I still haven’t decided what to do. Since I have a few months before I would have to register for any of these math classes, I can take some time to think about it. However, given how fundamental the decision is, I’m not sure whether a lot of thought will actually help.
Filed under: Non-duality, spirituality, Suffering, World | Tags: Non-duality, spirituality, Suffering, World, Zen
Even in Kyoto,
I yearn for Kyoto
– Matsuo Bashō (1644-1694)
I found this poem in the prelude of Mary Pipher’s recent book, “Seeking Peace: Chronicles of the Worst Buddhist in the World.” See uses it to illustrate the point that, “Embedded in the concept ‘seeker’ is the less flattering word ‘dissatisfied.'” Matsuo-san’s poem resonated with me deeply, and in a very literal sense. You see, even when I was in Kyoto, I did in fact yearn for Kyoto.
The year was 1997, and the trip to Kyoto was an arduous one. It involved a flight from the USA to Tokyo, a connecting flight to Osaka, and then a 45-minute cab ride to Kyoto. That last segment I shared with several coworkers, making the airplane parts of the ride seem roomy by comparison.
This was a period when my Crohn’s Disease was flaring up badly, and as a result, my immune system was not working well. Thus, it as no surprise that, by the time I arrived in Kyoto, I had picked up a nasty cold. This proved to be even more of a problem than I could have expected. I was chairing committee meetings throughout the trip. There was a large population of Europeans and Asians at this meeting, and they politely expected to be recognized by the chair before saying anything. This was true even if two of them were carrying on a debate among themselves. At least I had a microphone, allowing me to quietly croak, “Go ahead,” rather than having to raise my voice to be heard.
During that week, I yearned for the other Kyoto. I wanted to see the Imperial palace. I wanted to eat some Japanese food, rather than the greasy and awful Italian, Chinese, and American fare I received. I wanted to see the town, not be stuck in a windowless conference room.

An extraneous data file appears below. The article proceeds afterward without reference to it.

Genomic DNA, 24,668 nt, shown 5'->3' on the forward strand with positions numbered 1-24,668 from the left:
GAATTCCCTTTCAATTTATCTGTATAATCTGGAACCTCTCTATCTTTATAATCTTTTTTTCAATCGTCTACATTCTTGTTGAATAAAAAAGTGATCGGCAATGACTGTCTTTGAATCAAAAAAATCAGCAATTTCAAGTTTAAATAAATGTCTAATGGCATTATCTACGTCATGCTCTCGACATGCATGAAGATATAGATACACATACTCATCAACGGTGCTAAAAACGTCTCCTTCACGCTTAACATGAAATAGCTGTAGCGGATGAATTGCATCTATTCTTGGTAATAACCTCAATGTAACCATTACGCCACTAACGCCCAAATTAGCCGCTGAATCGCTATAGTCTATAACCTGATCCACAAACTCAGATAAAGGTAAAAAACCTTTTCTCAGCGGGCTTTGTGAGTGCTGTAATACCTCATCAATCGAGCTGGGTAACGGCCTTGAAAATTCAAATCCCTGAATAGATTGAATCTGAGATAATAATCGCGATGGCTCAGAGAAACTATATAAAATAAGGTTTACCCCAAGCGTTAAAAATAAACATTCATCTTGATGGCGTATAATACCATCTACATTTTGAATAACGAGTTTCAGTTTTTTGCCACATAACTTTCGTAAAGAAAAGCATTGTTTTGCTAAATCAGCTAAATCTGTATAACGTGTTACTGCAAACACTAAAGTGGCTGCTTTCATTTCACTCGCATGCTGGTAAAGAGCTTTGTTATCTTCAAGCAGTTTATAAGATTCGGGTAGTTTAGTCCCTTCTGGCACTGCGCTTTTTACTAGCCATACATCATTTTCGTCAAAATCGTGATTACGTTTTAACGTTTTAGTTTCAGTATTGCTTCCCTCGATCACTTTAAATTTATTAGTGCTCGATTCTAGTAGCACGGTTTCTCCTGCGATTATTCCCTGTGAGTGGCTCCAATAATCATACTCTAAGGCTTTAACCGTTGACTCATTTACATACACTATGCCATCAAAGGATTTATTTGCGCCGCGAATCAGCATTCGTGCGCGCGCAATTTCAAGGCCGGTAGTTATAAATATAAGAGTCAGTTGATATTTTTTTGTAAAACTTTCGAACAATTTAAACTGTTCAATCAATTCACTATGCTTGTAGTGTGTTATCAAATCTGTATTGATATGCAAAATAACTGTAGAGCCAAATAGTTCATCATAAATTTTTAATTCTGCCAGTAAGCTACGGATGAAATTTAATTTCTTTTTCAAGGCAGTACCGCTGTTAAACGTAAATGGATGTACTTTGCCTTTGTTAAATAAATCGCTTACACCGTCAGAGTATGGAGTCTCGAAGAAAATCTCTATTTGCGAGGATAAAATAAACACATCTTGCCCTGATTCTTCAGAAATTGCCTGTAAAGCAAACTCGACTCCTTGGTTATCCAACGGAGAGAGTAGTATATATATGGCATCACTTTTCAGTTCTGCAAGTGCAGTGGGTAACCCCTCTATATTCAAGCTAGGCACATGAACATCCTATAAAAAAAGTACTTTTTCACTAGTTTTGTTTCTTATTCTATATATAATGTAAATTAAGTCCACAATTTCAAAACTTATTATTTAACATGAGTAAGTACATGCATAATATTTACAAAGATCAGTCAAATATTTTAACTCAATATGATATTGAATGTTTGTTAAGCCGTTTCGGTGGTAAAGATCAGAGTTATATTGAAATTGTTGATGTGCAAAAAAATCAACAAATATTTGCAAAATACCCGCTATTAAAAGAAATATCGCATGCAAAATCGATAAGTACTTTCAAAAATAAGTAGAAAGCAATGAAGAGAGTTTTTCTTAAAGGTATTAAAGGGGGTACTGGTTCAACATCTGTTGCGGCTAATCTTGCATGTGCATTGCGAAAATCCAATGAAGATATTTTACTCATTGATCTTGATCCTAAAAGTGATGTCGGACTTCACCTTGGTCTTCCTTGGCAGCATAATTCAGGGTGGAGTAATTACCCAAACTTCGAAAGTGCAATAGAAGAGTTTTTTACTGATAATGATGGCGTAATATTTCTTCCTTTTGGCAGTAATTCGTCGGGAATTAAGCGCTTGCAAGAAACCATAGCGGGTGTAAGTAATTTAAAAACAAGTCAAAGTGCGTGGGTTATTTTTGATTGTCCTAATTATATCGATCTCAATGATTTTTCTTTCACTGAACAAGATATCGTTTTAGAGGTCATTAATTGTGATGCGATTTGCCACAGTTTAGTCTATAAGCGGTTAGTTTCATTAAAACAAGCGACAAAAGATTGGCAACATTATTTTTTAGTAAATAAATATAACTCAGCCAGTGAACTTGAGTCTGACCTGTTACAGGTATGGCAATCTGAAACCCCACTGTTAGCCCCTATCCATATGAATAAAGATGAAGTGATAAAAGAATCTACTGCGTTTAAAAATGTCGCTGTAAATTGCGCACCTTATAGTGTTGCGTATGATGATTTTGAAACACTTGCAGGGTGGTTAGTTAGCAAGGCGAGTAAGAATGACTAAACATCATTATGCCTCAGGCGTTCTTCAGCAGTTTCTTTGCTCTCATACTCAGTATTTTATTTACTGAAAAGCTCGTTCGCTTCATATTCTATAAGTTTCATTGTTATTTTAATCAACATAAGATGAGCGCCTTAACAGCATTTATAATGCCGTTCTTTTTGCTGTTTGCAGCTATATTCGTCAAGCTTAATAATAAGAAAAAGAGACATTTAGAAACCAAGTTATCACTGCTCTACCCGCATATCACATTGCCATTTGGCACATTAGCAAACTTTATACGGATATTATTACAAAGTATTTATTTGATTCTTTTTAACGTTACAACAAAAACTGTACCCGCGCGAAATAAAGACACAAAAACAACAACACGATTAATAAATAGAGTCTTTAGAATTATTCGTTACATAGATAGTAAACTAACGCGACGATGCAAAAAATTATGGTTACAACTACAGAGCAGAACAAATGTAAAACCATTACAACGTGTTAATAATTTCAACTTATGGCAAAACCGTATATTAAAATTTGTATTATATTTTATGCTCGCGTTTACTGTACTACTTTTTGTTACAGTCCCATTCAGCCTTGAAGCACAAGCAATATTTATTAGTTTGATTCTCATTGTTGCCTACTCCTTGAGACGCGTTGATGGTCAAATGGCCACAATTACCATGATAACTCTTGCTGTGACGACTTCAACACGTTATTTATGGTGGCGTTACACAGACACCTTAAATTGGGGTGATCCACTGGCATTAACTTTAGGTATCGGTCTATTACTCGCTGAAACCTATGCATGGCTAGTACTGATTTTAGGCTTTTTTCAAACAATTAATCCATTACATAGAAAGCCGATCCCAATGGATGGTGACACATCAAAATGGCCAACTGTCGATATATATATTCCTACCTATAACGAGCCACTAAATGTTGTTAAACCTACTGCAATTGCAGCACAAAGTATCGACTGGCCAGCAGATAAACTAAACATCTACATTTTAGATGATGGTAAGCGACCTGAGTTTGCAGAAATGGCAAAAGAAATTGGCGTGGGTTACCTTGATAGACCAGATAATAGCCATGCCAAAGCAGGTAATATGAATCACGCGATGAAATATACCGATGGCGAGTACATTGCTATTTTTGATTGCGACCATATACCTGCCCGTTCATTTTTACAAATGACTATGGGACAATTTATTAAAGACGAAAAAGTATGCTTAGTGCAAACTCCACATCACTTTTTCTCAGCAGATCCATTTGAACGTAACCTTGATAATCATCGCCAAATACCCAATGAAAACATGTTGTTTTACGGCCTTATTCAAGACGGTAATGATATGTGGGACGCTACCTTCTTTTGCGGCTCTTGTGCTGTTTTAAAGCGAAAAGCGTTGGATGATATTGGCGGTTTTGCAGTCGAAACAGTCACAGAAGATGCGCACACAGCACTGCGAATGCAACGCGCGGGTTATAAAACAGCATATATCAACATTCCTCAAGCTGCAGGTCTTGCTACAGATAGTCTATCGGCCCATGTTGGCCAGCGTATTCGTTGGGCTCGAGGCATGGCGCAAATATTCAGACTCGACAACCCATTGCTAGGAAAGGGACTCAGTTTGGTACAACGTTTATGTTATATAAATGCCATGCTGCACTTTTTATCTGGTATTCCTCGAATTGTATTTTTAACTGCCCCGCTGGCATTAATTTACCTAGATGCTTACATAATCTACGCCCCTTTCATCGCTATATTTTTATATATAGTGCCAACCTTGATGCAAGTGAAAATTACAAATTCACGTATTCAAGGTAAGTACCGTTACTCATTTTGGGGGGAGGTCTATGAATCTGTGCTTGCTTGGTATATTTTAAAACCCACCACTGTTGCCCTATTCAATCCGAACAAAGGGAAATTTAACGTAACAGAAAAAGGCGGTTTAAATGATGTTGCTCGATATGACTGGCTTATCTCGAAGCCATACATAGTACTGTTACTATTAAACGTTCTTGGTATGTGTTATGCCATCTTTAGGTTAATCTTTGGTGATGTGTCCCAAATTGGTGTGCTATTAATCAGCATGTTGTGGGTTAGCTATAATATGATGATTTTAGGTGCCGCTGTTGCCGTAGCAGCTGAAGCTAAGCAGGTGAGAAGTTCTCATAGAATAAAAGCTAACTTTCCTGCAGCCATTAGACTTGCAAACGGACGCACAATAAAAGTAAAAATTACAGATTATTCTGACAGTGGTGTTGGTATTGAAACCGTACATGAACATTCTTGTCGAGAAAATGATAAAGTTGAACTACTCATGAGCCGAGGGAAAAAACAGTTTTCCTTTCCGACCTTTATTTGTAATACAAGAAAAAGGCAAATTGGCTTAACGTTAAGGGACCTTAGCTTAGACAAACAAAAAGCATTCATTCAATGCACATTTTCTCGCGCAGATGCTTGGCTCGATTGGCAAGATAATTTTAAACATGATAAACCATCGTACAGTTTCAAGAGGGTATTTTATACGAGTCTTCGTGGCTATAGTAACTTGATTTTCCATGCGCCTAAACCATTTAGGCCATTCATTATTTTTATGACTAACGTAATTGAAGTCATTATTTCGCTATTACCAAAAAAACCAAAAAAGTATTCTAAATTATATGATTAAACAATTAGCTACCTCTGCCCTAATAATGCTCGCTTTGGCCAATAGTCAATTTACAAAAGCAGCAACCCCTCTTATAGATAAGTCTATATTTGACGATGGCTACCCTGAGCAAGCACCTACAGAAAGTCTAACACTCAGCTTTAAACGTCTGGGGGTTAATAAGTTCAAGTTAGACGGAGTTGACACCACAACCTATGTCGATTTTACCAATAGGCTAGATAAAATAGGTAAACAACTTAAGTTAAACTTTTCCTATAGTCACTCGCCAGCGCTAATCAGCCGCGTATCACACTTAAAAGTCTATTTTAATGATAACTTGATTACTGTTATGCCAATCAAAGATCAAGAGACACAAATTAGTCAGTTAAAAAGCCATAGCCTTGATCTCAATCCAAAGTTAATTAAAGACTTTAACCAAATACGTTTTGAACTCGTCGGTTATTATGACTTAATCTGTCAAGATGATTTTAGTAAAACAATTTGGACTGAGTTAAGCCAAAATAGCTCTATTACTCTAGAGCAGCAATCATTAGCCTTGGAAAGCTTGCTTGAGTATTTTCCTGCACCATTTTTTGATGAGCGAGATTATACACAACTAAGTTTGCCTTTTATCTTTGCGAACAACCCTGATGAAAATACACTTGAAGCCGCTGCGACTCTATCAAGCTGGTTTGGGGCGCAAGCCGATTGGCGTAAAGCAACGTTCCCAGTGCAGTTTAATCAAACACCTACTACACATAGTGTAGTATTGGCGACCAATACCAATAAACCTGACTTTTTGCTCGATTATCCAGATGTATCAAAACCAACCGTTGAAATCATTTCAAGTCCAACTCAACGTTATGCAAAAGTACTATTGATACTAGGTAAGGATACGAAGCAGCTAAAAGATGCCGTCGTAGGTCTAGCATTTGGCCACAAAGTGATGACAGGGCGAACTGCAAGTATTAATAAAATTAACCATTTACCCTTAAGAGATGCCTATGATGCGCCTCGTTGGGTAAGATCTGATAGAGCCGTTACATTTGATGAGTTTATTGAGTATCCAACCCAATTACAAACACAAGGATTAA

Yet, mulling over Matsuo-san’s words, I can now see another side to the trip. I [u]was[/u] in Kyoto. I got to marvel at the sophisticated features of the Panasonic toilet seat in my hotel room. I could appreciate the beautiful courtyard garden of the hotel. I laughed at the fact that Japanese hotel rooms, unlike their American counterparts, include a complementary adult diaper should you need one.
Thinking back on it makes for a very valuable cautionary tale. How much more would I have enjoyed the trip had I allowed myself to be in Kyoto instead of yearning in Kyoto? And how often, even now, am I still not present, still yearning for something else?
Do enlightened people get bored? Jed McKenna, who claims enlightenment, spends much of his time playing video games. Why would he do that if he weren’t bored?
I certainly don’t claim to be enlightened, yet I certainly share Jed’s sense of boredom. When I closed my business a few months ago, I was so sick that I had very little energy to do much of anything. Now that I’m feeling much better, I feel as if I don’t have enough outlets for my energy.
In this void of activity, I felt a sudden compulsion to become a schoolteacher. Before I started my investment advisory business, I laid down several criteria that were important to me in a job. I had down such things as a flexible schedule, low stress, not having to work in committees, etc. Teaching as a career fails on every count. Yet, it somehow feels right to me.
In what seems an eternity ago, I wrote the fifth post of my blog. In that post I described how I felt an urge to start blogging. I worried whether that urge was valid guidance, or something from my ego, and decided that I could tell the difference by how easy it was.
Now, I have a similar concern. Is my compulsion to teach a form of divine or intuitive guidance? Or, is it my mind casting around for things to do to fill my day? The latter would be a particularly insidious trap. By choosing a career that meets none of my “rational” criteria, my mind could usher me into a situation where I have far too much mental noise for any spiritual practice.
So, I’m going to fall back on my previous insight, and see how easy it is. So far, it appears that it might be almost frighteningly so. I may qualify for a program that would let me take education courses in summer school, and be in a classroom this autumn. When the idea occurred to me last week, I had no idea that I might actually be in front of students four months later.
Now, I’m waiting for the university’s transcript evaluator to decide whether I have enough qualifying college courses in the relevant subject areas to qualify. If the answer comes back yes, then that would be a major indicator that this path could be easy.